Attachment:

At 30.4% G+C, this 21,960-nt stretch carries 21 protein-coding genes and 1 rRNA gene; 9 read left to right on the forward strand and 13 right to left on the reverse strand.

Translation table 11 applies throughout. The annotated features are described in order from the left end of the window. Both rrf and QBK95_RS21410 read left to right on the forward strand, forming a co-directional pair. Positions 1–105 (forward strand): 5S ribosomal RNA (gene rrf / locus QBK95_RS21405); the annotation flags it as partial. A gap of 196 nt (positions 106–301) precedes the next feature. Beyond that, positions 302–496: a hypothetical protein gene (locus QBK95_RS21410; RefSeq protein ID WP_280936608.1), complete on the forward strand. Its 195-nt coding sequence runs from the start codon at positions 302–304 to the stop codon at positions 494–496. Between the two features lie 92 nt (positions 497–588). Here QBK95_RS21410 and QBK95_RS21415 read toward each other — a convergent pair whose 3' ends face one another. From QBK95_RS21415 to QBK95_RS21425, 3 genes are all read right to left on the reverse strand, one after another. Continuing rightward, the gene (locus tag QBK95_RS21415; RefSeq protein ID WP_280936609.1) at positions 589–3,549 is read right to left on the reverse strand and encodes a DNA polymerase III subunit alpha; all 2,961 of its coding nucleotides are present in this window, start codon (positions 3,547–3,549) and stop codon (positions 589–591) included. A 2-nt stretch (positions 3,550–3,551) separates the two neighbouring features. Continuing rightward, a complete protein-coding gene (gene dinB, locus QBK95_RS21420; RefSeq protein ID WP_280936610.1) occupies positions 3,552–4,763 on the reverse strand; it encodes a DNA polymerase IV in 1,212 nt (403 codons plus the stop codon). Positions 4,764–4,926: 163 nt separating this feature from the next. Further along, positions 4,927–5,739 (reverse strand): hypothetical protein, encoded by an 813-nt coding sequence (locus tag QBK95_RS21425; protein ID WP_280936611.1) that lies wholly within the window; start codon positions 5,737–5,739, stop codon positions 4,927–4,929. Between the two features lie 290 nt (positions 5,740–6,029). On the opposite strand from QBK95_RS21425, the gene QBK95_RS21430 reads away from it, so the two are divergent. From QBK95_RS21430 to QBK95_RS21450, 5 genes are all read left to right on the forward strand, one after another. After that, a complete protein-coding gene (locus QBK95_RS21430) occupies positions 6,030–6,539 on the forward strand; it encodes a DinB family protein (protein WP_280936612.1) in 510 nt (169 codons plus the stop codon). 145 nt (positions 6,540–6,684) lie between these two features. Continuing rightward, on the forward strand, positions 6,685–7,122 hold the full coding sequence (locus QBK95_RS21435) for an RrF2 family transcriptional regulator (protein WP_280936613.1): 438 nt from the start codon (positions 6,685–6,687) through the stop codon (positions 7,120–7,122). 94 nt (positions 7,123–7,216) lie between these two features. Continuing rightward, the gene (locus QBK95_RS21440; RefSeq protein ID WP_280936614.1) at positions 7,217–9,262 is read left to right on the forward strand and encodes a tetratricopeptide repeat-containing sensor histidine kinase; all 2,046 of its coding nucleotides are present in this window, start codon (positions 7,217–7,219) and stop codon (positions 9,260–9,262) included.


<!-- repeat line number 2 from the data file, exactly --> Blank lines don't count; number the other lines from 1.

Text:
Translation table 11 applies throughout. The annotated features are described in order from the left end of the window. Both rrf and QBK95_RS21410 read left to right on the forward strand, forming a co-directional pair. Positions 1–105 (forward strand): 5S ribosomal RNA (gene rrf / locus QBK95_RS21405); the annotation flags it as partial. A gap of 196 nt (positions 106–301) precedes the next feature. Beyond that, positions 302–496: a hypothetical protein gene (locus QBK95_RS21410; RefSeq protein ID WP_280936608.1), complete on the forward strand. Its 195-nt coding sequence runs from the start codon at positions 302–304 to the stop codon at positions 494–496. Between the two features lie 92 nt (positions 497–588). Here QBK95_RS21410 and QBK95_RS21415 read toward each other — a convergent pair whose 3' ends face one another. From QBK95_RS21415 to QBK95_RS21425, 3 genes are all read right to left on the reverse strand, one after another. Continuing rightward, the gene (locus tag QBK95_RS21415; RefSeq protein ID WP_280936609.1) at positions 589–3,549 is read right to left on the reverse strand and encodes a DNA polymerase III subunit alpha; all 2,961 of its coding nucleotides are present in this window, start codon (positions 3,547–3,549) and stop codon (positions 589–591) included. A 2-nt stretch (positions 3,550–3,551) separates the two neighbouring features. Continuing rightward, a complete protein-coding gene (gene dinB, locus QBK95_RS21420; RefSeq protein ID WP_280936610.1) occupies positions 3,552–4,763 on the reverse strand; it encodes a DNA polymerase IV in 1,212 nt (403 codons plus the stop codon). Positions 4,764–4,926: 163 nt separating this feature from the next. Further along, positions 4,927–5,739 (reverse strand): hypothetical protein, encoded by an 813-nt coding sequence (locus tag QBK95_RS21425; protein ID WP_280936611.1) that lies wholly within the window; start codon positions 5,737–5,739, stop codon positions 4,927–4,929. Between the two features lie 290 nt (positions 5,740–6,029). On the opposite strand from QBK95_RS21425, the gene QBK95_RS21430 reads away from it, so the two are divergent. From QBK95_RS21430 to QBK95_RS21450, 5 genes are all read left to right on the forward strand, one after another. After that, a complete protein-coding gene (locus QBK95_RS21430) occupies positions 6,030–6,539 on the forward strand; it encodes a DinB family protein (protein WP_280936612.1) in 510 nt (169 codons plus the stop codon). 145 nt (positions 6,540–6,684) lie between these two features. Continuing rightward, on the forward strand, positions 6,685–7,122 hold the full coding sequence (locus QBK95_RS21435) for an RrF2 family transcriptional regulator (protein WP_280936613.1): 438 nt from the start codon (positions 6,685–6,687) through the stop codon (positions 7,120–7,122). 94 nt (positions 7,123–7,216) lie between these two features. Continuing rightward, the gene (locus QBK95_RS21440; RefSeq protein ID WP_280936614.1) at positions 7,217–9,262 is read left to right on the forward strand and encodes a tetratricopeptide repeat-containing sensor histidine kinase; all 2,046 of its coding nucleotides are present in this window, start codon (positions 7,217–7,219) and stop codon (positions 9,260–9,262) included.